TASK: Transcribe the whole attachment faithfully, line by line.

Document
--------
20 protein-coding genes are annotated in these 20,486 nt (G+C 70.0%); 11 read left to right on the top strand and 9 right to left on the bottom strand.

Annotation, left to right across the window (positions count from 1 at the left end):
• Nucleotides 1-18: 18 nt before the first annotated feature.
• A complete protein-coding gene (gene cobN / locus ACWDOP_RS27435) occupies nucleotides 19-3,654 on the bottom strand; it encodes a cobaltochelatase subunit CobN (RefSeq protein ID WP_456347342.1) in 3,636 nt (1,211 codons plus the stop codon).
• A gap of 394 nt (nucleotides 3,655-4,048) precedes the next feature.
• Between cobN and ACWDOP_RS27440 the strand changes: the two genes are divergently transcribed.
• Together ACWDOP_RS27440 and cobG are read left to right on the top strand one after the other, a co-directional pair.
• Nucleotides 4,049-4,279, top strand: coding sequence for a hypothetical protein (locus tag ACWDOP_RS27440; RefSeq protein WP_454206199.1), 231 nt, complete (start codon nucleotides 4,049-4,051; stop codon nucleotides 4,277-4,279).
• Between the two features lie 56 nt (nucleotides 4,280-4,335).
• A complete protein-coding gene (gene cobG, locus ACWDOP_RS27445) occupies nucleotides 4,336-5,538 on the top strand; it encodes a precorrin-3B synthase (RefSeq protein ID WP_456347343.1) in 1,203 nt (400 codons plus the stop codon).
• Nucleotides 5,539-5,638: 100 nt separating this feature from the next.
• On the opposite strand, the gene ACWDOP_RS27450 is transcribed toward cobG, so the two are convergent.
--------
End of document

20 protein-coding genes are annotated in these 20,486 nt (G+C 70.0%); 11 read left to right on the top strand and 9 right to left on the bottom strand.

Annotation, left to right across the window (positions count from 1 at the left end):
• Nucleotides 1-18: 18 nt before the first annotated feature.
• A complete protein-coding gene (gene cobN / locus ACWDOP_RS27435) occupies nucleotides 19-3,654 on the bottom strand; it encodes a cobaltochelatase subunit CobN (RefSeq protein ID WP_456347342.1) in 3,636 nt (1,211 codons plus the stop codon).
• A gap of 394 nt (nucleotides 3,655-4,048) precedes the next feature.
• Between cobN and ACWDOP_RS27440 the strand changes: the two genes are divergently transcribed.
• Together ACWDOP_RS27440 and cobG are read left to right on the top strand one after the other, a co-directional pair.
• Nucleotides 4,049-4,279, top strand: coding sequence for a hypothetical protein (locus tag ACWDOP_RS27440; RefSeq protein WP_454206199.1), 231 nt, complete (start codon nucleotides 4,049-4,051; stop codon nucleotides 4,277-4,279).
• Between the two features lie 56 nt (nucleotides 4,280-4,335).
• A complete protein-coding gene (gene cobG, locus ACWDOP_RS27445) occupies nucleotides 4,336-5,538 on the top strand; it encodes a precorrin-3B synthase (RefSeq protein ID WP_456347343.1) in 1,203 nt (400 codons plus the stop codon).
• Nucleotides 5,539-5,638: 100 nt separating this feature from the next.
• On the opposite strand, the gene ACWDOP_RS27450 is transcribed toward cobG, so the two are convergent.